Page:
While many parents around Australia ponder the question of whether to send their kids to a private school, one of the big factors that weighs into the decision is cost.
The cost of education has risen sharply, so preparing as early as possible for these costs has become even more important.
Even a public school education is not entirely free, with current estimates placing a cost of around $19,000 per child from kindergarten to year 12.
Private school costs are considerably higher with fees ranging anywhere up to $230,000+ for the most exclusive private schools. On top of that, a tertiary education can cost up to $100,000, depending on the university and degree chosen.
To work out the cost for your family at your preferred private school, take a look at Australian Unity’s Education Calculator. It’s a useful online application that can calculate how much it could cost you now and into the future. It will even include additional costs like books and computers.
By this stage you may be thinking you had best start saving before you even think about having a child.
There are three key ways you can go about paying for those school fees.
1. Build Savings
You can use a term deposit or savings account to build savings while your children are small. From an early age start putting money aside each month so you have the money on hand as they reach school age.
Be mindful that this is not a tax-effective option, as any interest you earn on the savings over time will be included as income.
Alternatively, you could use growth assets such as a share portfolio or managed fund. If you go down this path it is worth getting investment advice as there is no guarantee that your investments will be experiencing positive returns at the time you will need to sell them to pay for school fees.
2. Join A Scholarship Fund
Joining a scholarship fund is tax-effective and a good way of enforcing your savings.
However it’s important to read the fine print carefully to ensure this solution is right for you and you understand the terms you are agreeing to.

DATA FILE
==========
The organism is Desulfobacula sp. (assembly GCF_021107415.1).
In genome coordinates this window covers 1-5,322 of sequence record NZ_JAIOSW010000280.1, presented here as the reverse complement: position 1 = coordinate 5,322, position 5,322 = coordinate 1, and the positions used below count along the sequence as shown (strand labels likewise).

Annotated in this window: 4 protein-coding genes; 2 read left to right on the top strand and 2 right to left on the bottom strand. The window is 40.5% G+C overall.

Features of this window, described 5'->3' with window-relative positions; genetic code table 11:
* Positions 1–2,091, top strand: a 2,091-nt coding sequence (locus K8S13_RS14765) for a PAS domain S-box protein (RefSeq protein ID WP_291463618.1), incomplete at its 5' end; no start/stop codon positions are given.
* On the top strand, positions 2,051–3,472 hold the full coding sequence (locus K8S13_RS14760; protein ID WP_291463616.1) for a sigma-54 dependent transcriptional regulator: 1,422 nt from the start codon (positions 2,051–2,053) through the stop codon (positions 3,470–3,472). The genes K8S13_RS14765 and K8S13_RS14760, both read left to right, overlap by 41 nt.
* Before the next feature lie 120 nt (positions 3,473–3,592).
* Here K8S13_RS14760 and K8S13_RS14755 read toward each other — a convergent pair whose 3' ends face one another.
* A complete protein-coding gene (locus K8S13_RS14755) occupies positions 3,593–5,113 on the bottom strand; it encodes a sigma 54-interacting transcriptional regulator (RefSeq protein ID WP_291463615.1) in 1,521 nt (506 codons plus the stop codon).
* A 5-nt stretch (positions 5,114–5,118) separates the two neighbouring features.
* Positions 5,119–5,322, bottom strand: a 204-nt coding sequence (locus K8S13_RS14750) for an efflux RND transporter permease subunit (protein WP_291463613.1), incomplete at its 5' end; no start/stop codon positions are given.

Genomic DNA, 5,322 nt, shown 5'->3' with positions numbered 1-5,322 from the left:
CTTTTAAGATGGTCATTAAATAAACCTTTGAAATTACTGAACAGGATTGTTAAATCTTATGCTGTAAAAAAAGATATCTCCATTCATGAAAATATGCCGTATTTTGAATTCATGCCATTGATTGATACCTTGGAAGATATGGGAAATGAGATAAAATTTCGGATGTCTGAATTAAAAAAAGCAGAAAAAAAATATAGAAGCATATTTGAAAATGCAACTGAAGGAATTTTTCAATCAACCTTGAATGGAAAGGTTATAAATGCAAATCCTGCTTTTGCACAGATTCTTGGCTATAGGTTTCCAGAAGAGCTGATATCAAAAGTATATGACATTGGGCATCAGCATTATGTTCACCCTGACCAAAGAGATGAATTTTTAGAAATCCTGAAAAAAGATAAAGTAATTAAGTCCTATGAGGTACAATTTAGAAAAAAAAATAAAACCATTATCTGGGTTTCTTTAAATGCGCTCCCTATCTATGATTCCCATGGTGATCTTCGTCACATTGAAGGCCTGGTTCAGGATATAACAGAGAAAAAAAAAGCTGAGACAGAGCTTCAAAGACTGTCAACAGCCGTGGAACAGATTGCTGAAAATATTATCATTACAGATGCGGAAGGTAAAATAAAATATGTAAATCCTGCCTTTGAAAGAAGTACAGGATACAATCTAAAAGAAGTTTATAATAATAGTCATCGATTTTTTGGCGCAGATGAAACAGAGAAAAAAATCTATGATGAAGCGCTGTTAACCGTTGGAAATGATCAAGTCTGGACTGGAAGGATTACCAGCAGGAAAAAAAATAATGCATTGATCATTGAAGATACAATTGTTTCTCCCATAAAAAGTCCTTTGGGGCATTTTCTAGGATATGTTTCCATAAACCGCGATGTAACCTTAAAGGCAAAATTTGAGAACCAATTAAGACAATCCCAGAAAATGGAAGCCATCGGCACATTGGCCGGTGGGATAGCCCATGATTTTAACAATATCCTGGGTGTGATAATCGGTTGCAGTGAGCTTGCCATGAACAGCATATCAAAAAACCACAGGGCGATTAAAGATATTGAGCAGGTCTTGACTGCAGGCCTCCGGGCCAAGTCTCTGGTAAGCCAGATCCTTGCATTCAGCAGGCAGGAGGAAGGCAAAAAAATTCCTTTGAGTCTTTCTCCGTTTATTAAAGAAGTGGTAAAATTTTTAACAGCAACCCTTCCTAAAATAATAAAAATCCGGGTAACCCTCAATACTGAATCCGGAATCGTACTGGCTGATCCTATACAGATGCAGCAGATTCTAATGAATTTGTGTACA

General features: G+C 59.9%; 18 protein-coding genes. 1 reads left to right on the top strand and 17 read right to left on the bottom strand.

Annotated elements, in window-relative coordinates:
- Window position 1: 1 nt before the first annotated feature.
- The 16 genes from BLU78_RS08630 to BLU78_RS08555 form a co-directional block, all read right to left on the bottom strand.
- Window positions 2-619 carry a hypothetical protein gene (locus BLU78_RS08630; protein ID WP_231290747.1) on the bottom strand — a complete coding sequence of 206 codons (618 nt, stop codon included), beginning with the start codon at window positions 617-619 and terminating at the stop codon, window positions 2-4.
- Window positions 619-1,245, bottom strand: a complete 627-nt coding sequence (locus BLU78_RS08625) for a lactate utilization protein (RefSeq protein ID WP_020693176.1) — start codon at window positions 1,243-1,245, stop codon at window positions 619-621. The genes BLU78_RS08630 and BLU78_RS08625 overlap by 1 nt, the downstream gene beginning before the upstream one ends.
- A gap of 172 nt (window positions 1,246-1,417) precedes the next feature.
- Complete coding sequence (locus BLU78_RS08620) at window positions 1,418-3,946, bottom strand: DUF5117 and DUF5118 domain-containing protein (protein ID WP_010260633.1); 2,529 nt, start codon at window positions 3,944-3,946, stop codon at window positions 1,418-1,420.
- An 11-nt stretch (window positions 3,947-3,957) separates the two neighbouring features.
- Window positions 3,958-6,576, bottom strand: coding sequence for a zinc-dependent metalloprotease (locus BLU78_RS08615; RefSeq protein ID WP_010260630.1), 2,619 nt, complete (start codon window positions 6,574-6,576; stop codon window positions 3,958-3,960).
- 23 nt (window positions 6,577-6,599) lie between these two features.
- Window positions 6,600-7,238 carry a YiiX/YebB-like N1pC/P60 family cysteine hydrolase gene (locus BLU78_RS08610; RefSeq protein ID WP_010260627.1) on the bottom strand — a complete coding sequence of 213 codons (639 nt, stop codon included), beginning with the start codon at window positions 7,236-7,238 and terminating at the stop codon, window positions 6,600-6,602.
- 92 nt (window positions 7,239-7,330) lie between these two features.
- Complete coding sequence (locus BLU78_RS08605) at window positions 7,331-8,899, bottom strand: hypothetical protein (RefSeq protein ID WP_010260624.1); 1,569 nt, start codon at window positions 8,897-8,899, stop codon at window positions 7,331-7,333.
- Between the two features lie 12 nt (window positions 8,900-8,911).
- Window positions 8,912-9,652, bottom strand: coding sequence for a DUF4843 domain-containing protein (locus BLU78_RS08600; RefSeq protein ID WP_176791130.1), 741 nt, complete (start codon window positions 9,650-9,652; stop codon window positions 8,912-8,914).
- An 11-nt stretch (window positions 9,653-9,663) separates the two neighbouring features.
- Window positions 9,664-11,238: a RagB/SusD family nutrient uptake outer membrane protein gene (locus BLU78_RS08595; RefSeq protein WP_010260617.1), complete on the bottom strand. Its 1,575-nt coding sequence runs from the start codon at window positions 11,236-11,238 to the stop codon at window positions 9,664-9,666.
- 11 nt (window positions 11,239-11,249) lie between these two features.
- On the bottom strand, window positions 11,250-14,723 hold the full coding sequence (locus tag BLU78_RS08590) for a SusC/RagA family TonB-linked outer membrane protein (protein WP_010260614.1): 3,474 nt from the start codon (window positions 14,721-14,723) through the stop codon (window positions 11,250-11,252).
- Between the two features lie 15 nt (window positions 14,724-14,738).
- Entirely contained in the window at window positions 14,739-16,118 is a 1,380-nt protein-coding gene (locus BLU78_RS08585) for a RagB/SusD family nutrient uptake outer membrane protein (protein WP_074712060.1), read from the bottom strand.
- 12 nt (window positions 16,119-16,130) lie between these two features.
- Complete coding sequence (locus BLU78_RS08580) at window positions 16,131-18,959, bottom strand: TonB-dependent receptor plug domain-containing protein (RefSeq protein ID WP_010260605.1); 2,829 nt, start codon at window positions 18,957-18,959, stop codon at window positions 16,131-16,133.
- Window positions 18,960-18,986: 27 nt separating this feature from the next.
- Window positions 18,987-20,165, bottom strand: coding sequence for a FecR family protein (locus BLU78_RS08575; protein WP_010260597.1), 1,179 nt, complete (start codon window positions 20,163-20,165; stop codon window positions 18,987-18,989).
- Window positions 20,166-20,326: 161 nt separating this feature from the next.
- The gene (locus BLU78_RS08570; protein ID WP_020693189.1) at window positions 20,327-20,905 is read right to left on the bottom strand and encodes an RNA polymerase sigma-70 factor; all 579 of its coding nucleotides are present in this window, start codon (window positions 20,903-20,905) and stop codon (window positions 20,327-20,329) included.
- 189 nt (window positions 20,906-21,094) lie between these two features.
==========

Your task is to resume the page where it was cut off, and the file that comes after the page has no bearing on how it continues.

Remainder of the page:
If you don’t you might find you can’t access the funds the way you want to. For example, we have known people who have had trouble getting their funds released once their child had completed secondary school because they wanted to do a course at a private college rather than go to university.
3. Access Home Equity
As long as you are financially responsible and disciplined, the most efficient way to put aside savings for education expenses may be to use your home loan, or refinance your home loan to include the following features.
Some home loan products can be linked to an offset account.
An offset account is a day to day banking account that can have ATM access and a cheque book if required. Any money you place in the offset account is deducted from your home loan balance each month – this reduces the amount of interest you pay.
Example: If you have a home loan of $600,000 and have $60,000 in your linked offset account, you will only pay interest on $540,000 of your home loan while that money is in your account.
This strategy will work in your favour financially as long as you can keep the money in the account and not withdraw it for any other purpose until you are ready to use it for your children’s education. So be sure to set a budget, a savings target and a plan and stick to it rigidly.
Another option is to have a home loan that has a redraw facility.
With a redraw facility you make extra repayments on the loan, and when it suits you can withdraw those extra payments.
Example: If your home loan repayment is $1,500 per month but you actually pay $2,000 per month, you will be $500 in advance on your repayments. After six months you will then be $3,000 in advance and be able to redraw this amount.
The fact that you need to go through a process to access the additional payments (every loan and every lender will have a different process) may mean that you are less likely to spend the money that you have allocated to school fees.
Note that not all loan products have redraw available. As an example it’s normally not available on fixed rate loans. Secondly, remember it’s only the extra repayments you can redraw, not all of your repayments.
Line of Credit Facility
The third option is to set up part or all of your home loan as a line of credit facility.
A line of credit functions exactly the same as a giant credit card – you have a credit limit (typically up to 80% of the value of the property). You are only charged interest on the balance used, and as long as you pay the minimum interest each month the unused portion of your credit limit is available to you. The convenience of this facility is also its danger. If your credit card balance is constantly up around its limit then you may not have the discipline to use a line of credit facility.
Treated with care, using your home loan as a vehicle to save for your children’s education has more advantages than disadvantages. It’s cost-effective, easy and inexpensive.